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Peggy Noonan calls for 'an intervention'

<p>&lt;p&gt;The Wall Street Journal&amp;#039;s Peggy Noonan has a column that runs every Friday.&lt;/p&gt;</p>
Peggy Noonan calls for 'an intervention'
Peggy Noonan calls for 'an intervention'

The Wall Street Journal's Peggy Noonan has a column that runs every Friday. This week, however, she has a 2,000-word piece that ran yesterday, apparently because the former Reagan speechwriter didn't think this could wait until the end of the week.

It's time to admit the Romney campaign is an incompetent one. It's not big, it's not brave, it's not thoughtfully tackling great issues. It's always been too small for the moment.

On the "47 percent" line in particular, Noonan added, "This is not how big leaders talk, it's how shallow campaign operatives talk: They slice and dice the electorate like that, they see everything as determined by this interest or that. They're usually young enough and dumb enough that nobody holds it against them, but they don't know anything. They don't know much about America."

She went on to say Romney's strategy "isn't working," and parts of it are based on logic that's "slightly crazy."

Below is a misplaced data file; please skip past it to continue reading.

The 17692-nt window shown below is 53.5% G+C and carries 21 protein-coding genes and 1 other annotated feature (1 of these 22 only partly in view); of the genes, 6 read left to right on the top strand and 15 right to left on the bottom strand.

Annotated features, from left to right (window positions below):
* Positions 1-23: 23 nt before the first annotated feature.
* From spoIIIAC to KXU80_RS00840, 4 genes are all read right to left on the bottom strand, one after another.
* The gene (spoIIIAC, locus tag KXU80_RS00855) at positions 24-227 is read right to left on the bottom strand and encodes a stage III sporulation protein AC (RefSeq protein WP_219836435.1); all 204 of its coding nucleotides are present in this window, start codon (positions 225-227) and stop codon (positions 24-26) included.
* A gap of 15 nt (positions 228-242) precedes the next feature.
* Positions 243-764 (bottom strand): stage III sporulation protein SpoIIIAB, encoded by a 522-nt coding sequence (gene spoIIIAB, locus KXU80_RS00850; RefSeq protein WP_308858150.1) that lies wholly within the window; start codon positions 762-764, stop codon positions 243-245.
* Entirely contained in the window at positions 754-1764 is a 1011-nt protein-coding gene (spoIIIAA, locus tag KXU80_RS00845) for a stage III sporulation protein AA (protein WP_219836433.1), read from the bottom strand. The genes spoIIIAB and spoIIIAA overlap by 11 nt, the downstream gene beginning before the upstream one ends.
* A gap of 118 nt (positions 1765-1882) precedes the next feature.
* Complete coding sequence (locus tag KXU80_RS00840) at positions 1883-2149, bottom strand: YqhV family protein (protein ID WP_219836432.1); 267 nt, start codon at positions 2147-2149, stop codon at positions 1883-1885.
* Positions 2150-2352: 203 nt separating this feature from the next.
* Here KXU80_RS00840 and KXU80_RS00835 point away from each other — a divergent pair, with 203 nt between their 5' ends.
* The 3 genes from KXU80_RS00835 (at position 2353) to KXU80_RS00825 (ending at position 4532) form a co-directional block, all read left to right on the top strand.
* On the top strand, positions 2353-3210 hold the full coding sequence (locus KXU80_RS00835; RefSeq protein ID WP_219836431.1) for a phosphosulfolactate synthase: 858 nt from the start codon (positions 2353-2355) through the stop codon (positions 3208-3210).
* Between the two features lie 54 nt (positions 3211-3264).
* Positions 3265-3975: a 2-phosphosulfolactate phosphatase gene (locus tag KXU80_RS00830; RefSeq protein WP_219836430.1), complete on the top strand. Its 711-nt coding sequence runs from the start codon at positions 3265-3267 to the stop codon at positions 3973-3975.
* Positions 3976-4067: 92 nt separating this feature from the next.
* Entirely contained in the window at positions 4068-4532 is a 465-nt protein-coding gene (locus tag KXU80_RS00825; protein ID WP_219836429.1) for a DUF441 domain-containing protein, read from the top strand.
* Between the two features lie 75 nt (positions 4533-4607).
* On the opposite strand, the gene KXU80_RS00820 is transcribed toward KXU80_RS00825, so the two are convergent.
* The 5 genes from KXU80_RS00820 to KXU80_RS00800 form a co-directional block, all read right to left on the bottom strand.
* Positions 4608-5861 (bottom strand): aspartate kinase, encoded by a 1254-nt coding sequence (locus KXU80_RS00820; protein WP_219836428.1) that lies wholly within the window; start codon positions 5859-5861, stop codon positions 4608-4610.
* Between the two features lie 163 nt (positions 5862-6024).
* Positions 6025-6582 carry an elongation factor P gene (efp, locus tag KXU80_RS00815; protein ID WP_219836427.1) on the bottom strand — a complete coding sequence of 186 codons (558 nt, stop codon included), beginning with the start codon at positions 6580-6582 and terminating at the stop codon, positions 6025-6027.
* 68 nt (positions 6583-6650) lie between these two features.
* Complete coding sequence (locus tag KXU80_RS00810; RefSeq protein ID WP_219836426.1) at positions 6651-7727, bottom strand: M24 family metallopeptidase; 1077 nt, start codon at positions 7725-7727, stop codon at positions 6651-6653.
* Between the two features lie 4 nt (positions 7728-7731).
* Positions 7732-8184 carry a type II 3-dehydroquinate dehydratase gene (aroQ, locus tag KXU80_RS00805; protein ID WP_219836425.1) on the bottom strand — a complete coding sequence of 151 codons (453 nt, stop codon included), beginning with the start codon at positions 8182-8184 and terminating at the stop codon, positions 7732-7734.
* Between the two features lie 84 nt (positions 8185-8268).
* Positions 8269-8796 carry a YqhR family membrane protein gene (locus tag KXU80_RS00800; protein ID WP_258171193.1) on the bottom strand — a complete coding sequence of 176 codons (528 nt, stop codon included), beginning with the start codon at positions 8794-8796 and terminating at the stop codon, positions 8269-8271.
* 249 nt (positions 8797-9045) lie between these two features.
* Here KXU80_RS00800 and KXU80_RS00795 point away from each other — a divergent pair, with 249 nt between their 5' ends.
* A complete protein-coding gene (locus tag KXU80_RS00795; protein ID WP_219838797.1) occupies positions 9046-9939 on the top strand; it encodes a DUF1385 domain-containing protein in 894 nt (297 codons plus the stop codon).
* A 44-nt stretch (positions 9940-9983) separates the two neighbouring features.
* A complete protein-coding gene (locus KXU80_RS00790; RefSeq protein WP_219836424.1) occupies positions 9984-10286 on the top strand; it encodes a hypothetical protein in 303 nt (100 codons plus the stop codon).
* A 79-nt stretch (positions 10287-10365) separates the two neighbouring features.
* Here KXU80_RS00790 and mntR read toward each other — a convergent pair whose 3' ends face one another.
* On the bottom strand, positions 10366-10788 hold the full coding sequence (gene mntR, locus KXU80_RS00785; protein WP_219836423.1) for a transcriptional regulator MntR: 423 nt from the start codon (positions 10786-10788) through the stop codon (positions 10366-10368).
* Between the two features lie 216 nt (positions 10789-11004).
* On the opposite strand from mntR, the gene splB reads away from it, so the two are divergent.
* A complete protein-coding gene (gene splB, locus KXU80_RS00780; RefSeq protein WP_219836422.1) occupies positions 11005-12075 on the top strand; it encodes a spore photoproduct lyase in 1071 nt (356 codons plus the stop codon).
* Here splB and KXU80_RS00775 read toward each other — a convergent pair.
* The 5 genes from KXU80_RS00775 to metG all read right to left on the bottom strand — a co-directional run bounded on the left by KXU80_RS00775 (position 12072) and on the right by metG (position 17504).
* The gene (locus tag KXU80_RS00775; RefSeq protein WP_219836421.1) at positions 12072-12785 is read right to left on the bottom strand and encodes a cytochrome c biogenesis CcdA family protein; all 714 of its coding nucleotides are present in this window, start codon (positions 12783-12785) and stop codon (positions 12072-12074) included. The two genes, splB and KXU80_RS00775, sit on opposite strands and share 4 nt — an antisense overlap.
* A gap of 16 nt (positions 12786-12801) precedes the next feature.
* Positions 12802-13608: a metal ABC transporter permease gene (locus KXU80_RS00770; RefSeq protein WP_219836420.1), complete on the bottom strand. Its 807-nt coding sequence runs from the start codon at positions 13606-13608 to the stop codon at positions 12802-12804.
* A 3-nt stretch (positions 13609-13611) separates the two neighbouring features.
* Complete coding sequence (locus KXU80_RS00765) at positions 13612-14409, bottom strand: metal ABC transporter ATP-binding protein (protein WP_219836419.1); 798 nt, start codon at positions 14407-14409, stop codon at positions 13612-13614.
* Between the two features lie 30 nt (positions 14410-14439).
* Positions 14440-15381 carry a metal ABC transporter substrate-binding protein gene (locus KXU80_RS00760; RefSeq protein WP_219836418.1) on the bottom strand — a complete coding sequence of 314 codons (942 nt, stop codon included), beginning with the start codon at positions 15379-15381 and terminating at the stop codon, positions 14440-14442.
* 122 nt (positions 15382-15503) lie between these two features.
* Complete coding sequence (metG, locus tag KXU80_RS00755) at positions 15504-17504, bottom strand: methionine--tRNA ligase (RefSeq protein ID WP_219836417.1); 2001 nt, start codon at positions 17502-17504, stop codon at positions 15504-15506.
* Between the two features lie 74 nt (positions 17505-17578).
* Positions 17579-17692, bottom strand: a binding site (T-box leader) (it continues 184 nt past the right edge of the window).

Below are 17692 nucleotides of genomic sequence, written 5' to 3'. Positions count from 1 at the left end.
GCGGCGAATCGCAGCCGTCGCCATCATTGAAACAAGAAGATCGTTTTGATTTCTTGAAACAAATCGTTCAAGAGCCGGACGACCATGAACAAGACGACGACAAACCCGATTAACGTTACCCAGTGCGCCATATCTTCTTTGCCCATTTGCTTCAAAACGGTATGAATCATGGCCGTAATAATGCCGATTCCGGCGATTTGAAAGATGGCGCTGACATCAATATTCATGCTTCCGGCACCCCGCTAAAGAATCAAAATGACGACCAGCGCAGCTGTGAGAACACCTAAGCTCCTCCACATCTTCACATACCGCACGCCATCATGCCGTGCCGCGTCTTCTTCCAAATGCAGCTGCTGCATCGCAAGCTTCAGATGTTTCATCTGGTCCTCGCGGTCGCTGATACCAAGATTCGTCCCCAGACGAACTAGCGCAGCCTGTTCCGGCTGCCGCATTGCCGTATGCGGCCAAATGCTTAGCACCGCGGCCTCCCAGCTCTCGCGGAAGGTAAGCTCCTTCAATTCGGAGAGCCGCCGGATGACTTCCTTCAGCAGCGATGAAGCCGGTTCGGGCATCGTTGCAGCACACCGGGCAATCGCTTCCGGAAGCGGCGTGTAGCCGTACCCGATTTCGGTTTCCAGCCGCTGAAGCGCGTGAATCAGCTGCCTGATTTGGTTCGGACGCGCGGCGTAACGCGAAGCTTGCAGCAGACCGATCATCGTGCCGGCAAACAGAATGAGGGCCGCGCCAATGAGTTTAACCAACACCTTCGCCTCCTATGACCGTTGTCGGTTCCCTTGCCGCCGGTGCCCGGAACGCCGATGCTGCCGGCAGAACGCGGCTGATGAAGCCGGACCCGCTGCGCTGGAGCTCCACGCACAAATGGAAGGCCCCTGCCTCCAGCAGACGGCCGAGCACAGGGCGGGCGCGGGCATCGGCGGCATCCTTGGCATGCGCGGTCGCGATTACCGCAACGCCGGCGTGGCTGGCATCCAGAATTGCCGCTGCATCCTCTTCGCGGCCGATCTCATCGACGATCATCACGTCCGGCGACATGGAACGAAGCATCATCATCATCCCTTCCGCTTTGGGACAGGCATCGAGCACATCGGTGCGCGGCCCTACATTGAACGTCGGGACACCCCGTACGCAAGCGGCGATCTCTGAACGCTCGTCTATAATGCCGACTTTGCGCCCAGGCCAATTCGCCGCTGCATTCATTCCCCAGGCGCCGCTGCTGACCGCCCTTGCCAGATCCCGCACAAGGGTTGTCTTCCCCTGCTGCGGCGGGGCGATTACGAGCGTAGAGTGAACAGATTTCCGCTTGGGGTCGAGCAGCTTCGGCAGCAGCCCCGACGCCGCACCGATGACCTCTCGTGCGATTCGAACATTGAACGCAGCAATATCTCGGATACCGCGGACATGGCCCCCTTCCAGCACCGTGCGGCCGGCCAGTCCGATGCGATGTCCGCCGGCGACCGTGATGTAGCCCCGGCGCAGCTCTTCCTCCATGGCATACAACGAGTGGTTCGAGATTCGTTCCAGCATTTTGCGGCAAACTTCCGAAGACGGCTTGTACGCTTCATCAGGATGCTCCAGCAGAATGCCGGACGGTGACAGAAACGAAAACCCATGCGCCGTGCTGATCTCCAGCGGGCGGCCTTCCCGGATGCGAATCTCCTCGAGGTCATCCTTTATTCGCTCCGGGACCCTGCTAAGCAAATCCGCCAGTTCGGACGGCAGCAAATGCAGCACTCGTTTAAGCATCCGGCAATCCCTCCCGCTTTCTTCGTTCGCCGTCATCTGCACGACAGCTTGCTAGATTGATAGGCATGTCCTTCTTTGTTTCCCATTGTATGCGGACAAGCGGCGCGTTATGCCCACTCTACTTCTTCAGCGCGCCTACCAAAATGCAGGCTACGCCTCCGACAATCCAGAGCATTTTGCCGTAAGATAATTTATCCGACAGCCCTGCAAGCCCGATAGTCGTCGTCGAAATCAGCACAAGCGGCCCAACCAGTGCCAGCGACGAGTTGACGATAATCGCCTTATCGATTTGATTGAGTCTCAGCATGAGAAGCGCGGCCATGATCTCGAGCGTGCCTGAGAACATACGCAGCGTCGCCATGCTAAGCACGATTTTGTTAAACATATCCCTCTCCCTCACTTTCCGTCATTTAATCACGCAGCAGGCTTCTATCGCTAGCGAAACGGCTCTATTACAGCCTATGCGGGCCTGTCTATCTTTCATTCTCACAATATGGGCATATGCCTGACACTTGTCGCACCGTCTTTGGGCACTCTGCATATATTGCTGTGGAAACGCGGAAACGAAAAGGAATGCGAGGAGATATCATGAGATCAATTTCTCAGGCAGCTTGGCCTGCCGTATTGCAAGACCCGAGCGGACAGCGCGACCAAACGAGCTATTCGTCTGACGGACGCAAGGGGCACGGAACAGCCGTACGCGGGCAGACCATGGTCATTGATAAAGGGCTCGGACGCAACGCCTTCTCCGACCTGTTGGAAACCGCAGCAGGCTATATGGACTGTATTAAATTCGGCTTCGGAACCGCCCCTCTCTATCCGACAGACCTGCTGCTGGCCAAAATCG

I should note that the columnist and GOP pundit offers some odd advice to her preferred candidate, including urging Romney to "hold a hell of a rally in ... downtown Brooklyn." To be sure, I'm not a Republican strategist, but the suggestion does not strike me as wise.

But putting that aside, the larger takeaway here is that Peggy Noonan (like David Brooks) seems to have completely lost confidence in Romney -- not just as a candidate, but as a man who now seems manifestly unprepared to lead early next year.

What Noonan seems to want is some kind of do-over in late September. She calls for an "intervention," but her column reads more like a plea for a "reinvention" -- a better candidate with a better understanding of America, a better message, a better team, and a better strategy.

If this helps reflect the anxieties of the Republican establishment even a little, it's no wonder there's a whiff of irrational conservative dread in the air.